Amaranth salad with halloumi en pomegranate |

Amaranth salad with halloumi

A delicious amaranth salad with crunchy halloumi on top and some beautiful pomegranate as well.

Now be honest with me… have you heard of amaranth before? Or even better, have you tasted it before? I hadn’t. I had heard about it but it was some far ringing thing in terms of ‘o yes that sounds vaguely familiar’ but I had no idea how it looked, let alone know how it tasted. So when I saw it in the store I could simply not let the opportunity pass and bought a bag of amaranth.

Amarant salad |

Looks like quinoa

It looks a little bit like quinoa except the grains are even finer and once cooked the amaranth is a lot stickier then quinoa. Taste wise I would say the two are pretty similar too. Both take really well to adapting different kinds of flavors and while I haven’t tried it in a sweet version I have been reading that it would work too.

Amaranth itself is a grain with a pretty interesting history. The Aztecs thought it had superpowers and even used it in their religious ceremonies, while the Spanish where so appalled by those same ceremonies that the grain was forbidden and fell of the radar for the next hundreds of years.

The Aztecs used to make shapes of their idols/Gods out of a mixture of ground amaranth, honey or human blood and then those were eaten during a religious ceremony… That’s maybe not what you want to do with your amaranth though.

Amaranth salad with halloumi |

Naturally gluten free

Being naturally gluten free it is a grain that is slowly rising in popularity and is seen more often in health food stores or stores that have gluten free products. The amaranth can be ground and then used as a flour in baking or making pasta. It can be used as a type of popcorn too. In Peru they make beer out of it and it can be used in sweet dishes for breakfast or dessert too. So pretty versatile, again I would say, a lot like quinoa!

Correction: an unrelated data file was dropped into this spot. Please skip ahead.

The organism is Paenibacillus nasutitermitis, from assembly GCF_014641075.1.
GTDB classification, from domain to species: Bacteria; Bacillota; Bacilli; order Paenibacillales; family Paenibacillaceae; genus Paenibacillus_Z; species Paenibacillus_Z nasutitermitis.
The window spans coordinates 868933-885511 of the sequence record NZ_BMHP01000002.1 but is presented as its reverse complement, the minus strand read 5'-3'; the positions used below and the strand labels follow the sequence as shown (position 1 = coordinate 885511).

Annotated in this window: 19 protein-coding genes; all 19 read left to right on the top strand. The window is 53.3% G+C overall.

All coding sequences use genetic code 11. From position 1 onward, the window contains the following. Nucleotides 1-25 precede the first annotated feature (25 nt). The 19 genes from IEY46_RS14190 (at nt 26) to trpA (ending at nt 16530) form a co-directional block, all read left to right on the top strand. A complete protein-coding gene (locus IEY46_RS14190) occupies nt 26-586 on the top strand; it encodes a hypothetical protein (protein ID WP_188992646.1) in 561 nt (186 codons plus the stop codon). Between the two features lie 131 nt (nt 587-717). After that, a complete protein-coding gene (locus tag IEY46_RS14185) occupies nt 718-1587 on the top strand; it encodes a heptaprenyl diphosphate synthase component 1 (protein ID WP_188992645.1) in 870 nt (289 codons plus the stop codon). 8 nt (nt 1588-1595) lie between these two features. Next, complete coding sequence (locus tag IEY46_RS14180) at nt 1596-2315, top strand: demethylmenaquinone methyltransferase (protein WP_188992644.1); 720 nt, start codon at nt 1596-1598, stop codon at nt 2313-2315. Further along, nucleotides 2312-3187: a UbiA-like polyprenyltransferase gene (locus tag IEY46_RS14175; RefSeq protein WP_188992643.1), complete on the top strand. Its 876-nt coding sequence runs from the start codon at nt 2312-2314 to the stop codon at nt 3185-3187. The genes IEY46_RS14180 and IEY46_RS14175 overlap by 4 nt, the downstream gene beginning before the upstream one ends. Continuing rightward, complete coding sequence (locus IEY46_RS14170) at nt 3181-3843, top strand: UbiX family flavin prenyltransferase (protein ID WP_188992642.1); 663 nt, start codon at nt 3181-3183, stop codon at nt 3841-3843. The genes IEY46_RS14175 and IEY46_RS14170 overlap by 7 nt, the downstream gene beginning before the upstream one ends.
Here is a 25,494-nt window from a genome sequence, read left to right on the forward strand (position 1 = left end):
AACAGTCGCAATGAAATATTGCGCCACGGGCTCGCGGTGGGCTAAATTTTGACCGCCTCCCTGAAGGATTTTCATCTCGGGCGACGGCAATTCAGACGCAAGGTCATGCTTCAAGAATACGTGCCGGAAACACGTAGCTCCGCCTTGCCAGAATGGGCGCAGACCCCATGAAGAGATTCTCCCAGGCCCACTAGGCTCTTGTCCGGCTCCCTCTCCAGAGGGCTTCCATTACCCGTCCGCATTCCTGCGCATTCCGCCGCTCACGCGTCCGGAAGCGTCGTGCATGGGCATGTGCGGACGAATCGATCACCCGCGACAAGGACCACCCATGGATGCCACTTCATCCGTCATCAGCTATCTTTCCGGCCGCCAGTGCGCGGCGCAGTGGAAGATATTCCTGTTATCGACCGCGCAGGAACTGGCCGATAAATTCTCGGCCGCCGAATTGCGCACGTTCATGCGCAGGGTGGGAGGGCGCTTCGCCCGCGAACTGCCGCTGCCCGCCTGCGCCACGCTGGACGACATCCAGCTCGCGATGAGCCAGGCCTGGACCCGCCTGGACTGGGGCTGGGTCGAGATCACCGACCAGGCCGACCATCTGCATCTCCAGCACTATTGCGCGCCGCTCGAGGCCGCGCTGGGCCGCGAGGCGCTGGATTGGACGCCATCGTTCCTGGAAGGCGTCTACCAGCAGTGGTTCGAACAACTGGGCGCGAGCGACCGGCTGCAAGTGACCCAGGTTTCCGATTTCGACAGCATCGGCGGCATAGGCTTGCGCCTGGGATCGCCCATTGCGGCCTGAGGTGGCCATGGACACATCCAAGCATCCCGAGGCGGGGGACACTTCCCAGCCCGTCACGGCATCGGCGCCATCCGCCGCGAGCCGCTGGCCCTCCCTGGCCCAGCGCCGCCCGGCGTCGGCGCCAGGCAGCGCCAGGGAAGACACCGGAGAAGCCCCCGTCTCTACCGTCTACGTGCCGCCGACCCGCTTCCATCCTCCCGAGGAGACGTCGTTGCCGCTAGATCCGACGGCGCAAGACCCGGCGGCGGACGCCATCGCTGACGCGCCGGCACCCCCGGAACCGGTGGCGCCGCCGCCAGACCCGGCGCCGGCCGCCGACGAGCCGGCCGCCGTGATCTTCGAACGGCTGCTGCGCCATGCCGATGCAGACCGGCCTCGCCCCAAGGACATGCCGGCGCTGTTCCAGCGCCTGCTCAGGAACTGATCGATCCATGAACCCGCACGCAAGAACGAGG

Amaranth salad

I made the amaranth this afternoon into a delicious amaranth salad. It was tasty for sure but if you do not like the texture of quinoa, you will most certainly not like the texture of amaranth. And while I liked it, I didn’t think it was that different from quinoa which I always have in the house. So unless I am convinced of that in the upcoming dishes I will create with this grain (it’s not really a grain by the way but more a seed) I think I’m gonna stick with the quinoa. But let me know if you have another opinion on amaranth or some great dishes I should try!

Amarant salad |

Amaranth salad with halloumi

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Ganglunch, Salad

Decorative clock showing preparation time
Prep time 20 minutes
Cooking time 5 minutes
Total time 25 minutes

1 person


  • 75 g amaranth
  • 50 g halloumi cut into cubes
  • sunflower oil for roasting the halloumi
  • 2-3 tbsp pomegranate seeds
  • 1 tbsp fresh cilantro chopped
  • 1/2 smoked pepper chopped
  • 1 tbsp lemon mayonaise
  • 1/2 lime juice only
  • 1-2 tsp white balsamic vinegar
  • pepper
  • salt
  • mixed salad leaves

  • Cook the amaranth according to package instructions or roughly 15 minutes in 150 ml of water. Bring to the boil, lower the heat and put the lid on while you leave it bubbling away.
  • In the meantime fry the halloumi in a small layer of sunflower oil in a frying pan and leave to drain on kitchen paper
  • Leave the amaranth to cool. It will still look very sticky. You want the grains to be soft but still a bit crunchy.
  • Add the pomegranate seeds to the amaranth once cooled, add cilantro and smoked peppers and mix everything well.
  • Make a dressing by putting lemon mayonaise and the balsamic vinegar together and stir. Add salt and pepper to taste. You can add the lime juice to the dressing but I added the lime juice directly to the amaranth and then added dressing to the amount needed which was really very little.
  • Put some of the salad leaves in a shallow bowl or on a plate. Add the amaranth mix on top, sprinkle with some extra pomegranate seeds and the halloumi cubes.


The nutritional values above are calculated per portion. The details are based on standard nutritional tables and do not constitute a professional nutritional advice.

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Simone van den Berg

Food blogger from the Netherlands. Loves good food. Likes to create healthy and easy recipes for daily use, but also loves the occasional sweet dish. Lives in the Netherlands with her two cats; Humphrey and Buffy. Profession: Food photographer, food blogger, recipe developer and nutritionist